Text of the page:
With concussions being reported as one of the most frequent injuries in Ice Hockey, and renewed efforts to better understand Traumatic Brain Injuries (TBI), there is demand to enhance identification of a potential injury. Studies have shown that NHL players experience an average of 1.8 concussions every 1000 hours of play and almost double that for juniors, with 12% reporting a head injury. Of these injuries sustained, over half may go unreported, demonstrating that concussions are a regular occurrence across all leagues.
Working with Owen Harcombe, Alexander T. Luisi and Alexander Montgomerie-Corcoran, we developed a prototype Internet of Things product, that sits inside a player’s helmet to detect and track impacts while they are on the ice. The embedded device incorporates a gyro and accelerometer to measure these forces, and uses a WiFi enabled microcontroller to report the data back to a central server. The data is then processed and delivered to the user via an intuitive web application, making it accessible across mobile and desktop. We employed machine learning to better interpret the sensor data, and I added a unique touch by using a K-means algorithm to filter the impacts reported by the sensors, alleviating the need for long sensor calibration.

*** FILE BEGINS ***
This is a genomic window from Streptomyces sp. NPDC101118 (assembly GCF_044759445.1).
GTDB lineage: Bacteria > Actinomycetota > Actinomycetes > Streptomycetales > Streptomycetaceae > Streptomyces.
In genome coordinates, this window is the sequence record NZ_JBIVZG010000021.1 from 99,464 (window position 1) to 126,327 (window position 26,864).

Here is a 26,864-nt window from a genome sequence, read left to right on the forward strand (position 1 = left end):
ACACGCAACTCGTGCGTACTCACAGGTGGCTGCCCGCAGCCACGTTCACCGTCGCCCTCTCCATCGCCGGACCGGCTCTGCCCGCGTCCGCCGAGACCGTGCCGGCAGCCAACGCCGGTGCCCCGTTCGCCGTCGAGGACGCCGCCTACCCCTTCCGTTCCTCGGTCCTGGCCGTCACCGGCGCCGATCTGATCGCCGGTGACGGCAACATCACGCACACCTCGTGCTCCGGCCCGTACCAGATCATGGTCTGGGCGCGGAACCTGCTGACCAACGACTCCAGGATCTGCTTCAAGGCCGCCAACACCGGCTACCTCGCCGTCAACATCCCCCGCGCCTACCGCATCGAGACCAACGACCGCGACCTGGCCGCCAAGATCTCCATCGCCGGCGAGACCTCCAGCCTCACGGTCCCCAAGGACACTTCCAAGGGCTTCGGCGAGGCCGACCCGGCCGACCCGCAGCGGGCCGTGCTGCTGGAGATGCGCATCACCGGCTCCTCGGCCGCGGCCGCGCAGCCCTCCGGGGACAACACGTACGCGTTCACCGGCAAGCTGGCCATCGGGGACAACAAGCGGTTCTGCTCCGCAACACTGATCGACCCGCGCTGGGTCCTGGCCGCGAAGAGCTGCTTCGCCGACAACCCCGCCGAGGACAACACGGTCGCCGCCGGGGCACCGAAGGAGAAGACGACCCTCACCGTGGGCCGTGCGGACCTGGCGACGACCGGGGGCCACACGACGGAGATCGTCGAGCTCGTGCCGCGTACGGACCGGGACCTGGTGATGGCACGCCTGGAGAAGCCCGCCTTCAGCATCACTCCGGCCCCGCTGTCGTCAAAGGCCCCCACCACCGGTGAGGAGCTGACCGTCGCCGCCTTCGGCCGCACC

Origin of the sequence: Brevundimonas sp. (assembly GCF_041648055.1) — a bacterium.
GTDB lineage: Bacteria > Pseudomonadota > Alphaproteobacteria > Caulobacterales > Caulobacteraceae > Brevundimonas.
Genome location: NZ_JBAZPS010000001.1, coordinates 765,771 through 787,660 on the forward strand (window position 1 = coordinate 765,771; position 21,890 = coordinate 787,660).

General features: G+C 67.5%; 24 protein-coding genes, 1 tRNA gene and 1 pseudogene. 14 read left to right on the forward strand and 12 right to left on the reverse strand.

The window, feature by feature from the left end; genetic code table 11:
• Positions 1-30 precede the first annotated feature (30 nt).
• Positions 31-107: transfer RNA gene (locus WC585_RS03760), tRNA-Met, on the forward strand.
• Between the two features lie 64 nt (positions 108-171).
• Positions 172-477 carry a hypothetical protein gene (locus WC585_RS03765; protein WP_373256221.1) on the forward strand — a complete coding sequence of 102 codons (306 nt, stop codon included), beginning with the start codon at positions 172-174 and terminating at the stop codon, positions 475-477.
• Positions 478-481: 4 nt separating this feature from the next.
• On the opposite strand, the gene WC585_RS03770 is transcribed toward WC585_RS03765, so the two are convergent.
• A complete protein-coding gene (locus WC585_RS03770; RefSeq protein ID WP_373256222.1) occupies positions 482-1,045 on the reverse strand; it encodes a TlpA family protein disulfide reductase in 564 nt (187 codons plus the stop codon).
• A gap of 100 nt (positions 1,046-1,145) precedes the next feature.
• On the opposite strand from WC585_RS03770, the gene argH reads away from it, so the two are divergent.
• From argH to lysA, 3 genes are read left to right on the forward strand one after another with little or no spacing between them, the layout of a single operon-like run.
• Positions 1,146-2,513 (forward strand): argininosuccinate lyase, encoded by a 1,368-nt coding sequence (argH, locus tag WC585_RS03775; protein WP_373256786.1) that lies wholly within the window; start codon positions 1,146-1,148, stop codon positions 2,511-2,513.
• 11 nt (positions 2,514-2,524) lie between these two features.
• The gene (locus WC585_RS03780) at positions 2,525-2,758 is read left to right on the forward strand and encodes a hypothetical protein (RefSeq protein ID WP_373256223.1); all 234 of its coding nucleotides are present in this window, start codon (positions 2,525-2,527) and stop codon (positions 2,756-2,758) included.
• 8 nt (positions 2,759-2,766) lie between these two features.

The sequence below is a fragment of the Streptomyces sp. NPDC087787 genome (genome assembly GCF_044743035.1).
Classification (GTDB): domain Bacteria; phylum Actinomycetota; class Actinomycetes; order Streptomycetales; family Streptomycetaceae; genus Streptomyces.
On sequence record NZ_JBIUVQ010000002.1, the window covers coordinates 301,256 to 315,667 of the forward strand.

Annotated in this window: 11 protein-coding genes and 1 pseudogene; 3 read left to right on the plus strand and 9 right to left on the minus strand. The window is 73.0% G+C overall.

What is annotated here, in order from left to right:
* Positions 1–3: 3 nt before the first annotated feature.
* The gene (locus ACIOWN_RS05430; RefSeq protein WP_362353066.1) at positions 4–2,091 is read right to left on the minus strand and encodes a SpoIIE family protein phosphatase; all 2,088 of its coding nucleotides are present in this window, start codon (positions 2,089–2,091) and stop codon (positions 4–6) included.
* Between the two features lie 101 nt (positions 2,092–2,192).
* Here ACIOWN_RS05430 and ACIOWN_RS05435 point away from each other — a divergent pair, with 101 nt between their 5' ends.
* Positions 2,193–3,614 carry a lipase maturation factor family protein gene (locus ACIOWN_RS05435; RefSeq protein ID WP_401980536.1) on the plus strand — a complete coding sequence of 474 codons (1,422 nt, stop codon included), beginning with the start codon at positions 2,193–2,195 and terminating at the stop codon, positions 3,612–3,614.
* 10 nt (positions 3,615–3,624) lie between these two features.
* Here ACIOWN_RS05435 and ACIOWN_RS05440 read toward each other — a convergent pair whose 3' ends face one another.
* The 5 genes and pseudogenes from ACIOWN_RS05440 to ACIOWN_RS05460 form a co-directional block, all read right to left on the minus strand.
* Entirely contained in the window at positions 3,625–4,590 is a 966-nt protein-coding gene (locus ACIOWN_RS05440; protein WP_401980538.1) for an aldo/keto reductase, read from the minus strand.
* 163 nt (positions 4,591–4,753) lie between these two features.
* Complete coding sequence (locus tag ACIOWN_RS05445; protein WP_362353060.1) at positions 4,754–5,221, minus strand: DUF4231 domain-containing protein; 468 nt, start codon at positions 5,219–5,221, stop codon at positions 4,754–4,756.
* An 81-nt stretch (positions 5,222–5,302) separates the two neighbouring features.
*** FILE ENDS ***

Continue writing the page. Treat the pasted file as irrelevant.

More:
Another part of the coursework was to develop a marketing and business strategy for the prototype product. Having always been on the engineering side of product development, this was an entirely new experience, and one that I found very rewarding, as well as a skill that I would like to develop further. You can see our concept demonstration here: